Canada inks deals with Pfizer, Merck for COVID-19 antiviral drugs
OTTAWA -- The federal government has signed deals with Pfizer and Merck to purchase their antiviral medications, pending Health Canada approval of the products.
Public Services and Procurement Minister Filomena Tassi said Ottawa has placed an initial order for one million of Pfizer’s antiviral pills, and 500,000 of Merck’s pills, with an option for 500,000 more.
Tassi made the announcement during a press conference on Friday.
“As soon as these drugs are authorized for use, the government will work on getting them to provinces and territories as quickly as possible so that health-care providers can help Canadians who need it most,” said Tassi.
“I will keep working to ensure that we have the supplies Canada needs to finish the fight against COVID-19.”
On Wednesday, Pfizer initiated a rolling submission to Health Canada of its drug PAXLOVID, intended for use in mild to moderate COVID-19 cases in adults at increased risk of hospitalization or death.
Its trial enrolled non-hospitalized adults aged 18 years and older.
The drug maker said in a press release that the pill is designed to block the activity of an enzyme in SARS-CoV-2 that is essential for the virus to replicate itself, and also help to slow the breakdown of the pill’s ingredients in order to help combat the virus for longer. Part of the pill uses ritonavir, an existing drug that has been used in combination with other antiviral medications before.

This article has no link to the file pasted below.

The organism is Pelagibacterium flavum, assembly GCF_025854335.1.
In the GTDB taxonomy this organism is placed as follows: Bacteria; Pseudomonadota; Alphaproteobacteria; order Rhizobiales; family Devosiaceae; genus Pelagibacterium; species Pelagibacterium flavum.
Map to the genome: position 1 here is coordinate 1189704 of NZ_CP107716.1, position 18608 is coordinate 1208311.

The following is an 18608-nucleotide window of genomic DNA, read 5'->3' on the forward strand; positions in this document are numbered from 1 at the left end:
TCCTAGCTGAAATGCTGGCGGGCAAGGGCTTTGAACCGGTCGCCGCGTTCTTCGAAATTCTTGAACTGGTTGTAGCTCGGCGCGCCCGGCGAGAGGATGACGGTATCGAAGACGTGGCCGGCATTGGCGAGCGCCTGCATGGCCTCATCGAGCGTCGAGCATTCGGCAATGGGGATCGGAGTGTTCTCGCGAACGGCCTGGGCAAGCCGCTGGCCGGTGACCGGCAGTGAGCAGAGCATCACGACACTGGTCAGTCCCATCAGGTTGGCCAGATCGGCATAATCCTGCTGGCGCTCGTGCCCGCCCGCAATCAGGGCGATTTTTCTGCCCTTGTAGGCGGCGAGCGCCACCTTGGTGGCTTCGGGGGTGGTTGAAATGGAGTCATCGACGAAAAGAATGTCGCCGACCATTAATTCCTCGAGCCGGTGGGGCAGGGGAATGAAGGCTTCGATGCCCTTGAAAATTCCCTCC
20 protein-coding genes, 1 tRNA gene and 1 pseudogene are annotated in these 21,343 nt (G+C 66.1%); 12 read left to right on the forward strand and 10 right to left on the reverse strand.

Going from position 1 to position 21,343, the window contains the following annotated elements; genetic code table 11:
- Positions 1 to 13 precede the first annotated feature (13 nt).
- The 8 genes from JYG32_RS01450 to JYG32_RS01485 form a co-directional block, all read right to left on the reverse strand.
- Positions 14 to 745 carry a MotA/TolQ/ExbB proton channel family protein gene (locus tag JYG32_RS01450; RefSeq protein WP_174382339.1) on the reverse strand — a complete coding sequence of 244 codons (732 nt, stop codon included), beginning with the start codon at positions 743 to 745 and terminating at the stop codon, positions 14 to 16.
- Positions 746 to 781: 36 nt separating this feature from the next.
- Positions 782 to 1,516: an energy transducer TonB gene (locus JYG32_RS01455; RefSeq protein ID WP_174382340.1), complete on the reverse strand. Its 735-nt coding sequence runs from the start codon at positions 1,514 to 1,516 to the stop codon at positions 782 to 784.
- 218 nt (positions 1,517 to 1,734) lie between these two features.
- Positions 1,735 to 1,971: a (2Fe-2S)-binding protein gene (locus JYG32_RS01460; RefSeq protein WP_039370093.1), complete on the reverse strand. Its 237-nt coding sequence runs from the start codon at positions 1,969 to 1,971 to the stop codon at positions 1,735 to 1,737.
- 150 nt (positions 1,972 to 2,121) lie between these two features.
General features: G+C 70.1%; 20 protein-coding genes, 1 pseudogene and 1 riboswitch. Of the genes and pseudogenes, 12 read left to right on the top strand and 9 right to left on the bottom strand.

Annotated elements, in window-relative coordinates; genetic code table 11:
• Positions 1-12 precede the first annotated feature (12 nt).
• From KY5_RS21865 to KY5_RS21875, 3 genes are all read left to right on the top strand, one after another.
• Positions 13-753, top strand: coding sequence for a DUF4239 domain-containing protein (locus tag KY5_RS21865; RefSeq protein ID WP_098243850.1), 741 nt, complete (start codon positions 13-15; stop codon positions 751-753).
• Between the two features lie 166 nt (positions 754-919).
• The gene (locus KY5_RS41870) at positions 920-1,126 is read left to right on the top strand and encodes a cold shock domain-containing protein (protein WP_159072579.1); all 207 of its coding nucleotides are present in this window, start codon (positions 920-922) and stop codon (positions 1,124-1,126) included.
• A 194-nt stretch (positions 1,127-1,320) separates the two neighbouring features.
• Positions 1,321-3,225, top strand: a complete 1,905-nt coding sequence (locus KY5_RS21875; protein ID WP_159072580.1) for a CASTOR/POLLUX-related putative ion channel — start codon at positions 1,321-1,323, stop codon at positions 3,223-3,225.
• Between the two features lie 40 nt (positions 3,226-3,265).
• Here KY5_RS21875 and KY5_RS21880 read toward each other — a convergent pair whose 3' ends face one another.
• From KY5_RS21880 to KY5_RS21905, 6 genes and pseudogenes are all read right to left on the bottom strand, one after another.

Merck submitted its request for approval of its twice-daily drug molnupiravir in August. The antiviral agent is intended for use in those 18 years old and above and is to be taken five days after the onset of COVID-19 symptoms.
Merck’s study tracked 775 adults with mild-to-moderate COVID-19 who were considered to be at higher risk for severe disease because of health problems such as obesity, diabetes or heart disease. Among patients taking molnupiravir, 7.3 per cent were either hospitalized or died at the end of 30 days, compared with 14.1 per cent of those who received the placebo.
Health Canada has already approved four COVID-19 treatments. They include: remdesivir, bamlanivimab, casirivimab and imdevimab combination, and sotrovimab.
Tassi said antivirals should be viewed as a “complement” to vaccines.
“It’s another tool that we have available in order to fight this fight against COVID-19. It in no way takes away from the importance to ensure that we get the vaccinations but it’s an important tool because it prevents, for those that do get infected by COVID-19, from having effects and impacts,” said the minister.
Duclos further specified that therapeutics are the government’s fourth tool in the toolbox, after personal protective equipment, testing, and vaccines.
He said that the these treatments aren’t just beneficial at the patient level, but also to prevent overwhelmed hospitals.
Health Canada's chief medical adviser Dr. Supriya Sharma has said an approval will only be granted when all evidence has been reviewed.
With a file from Brooklyn Neustaeter, Avis Favaro, and Elizabeth St.Philip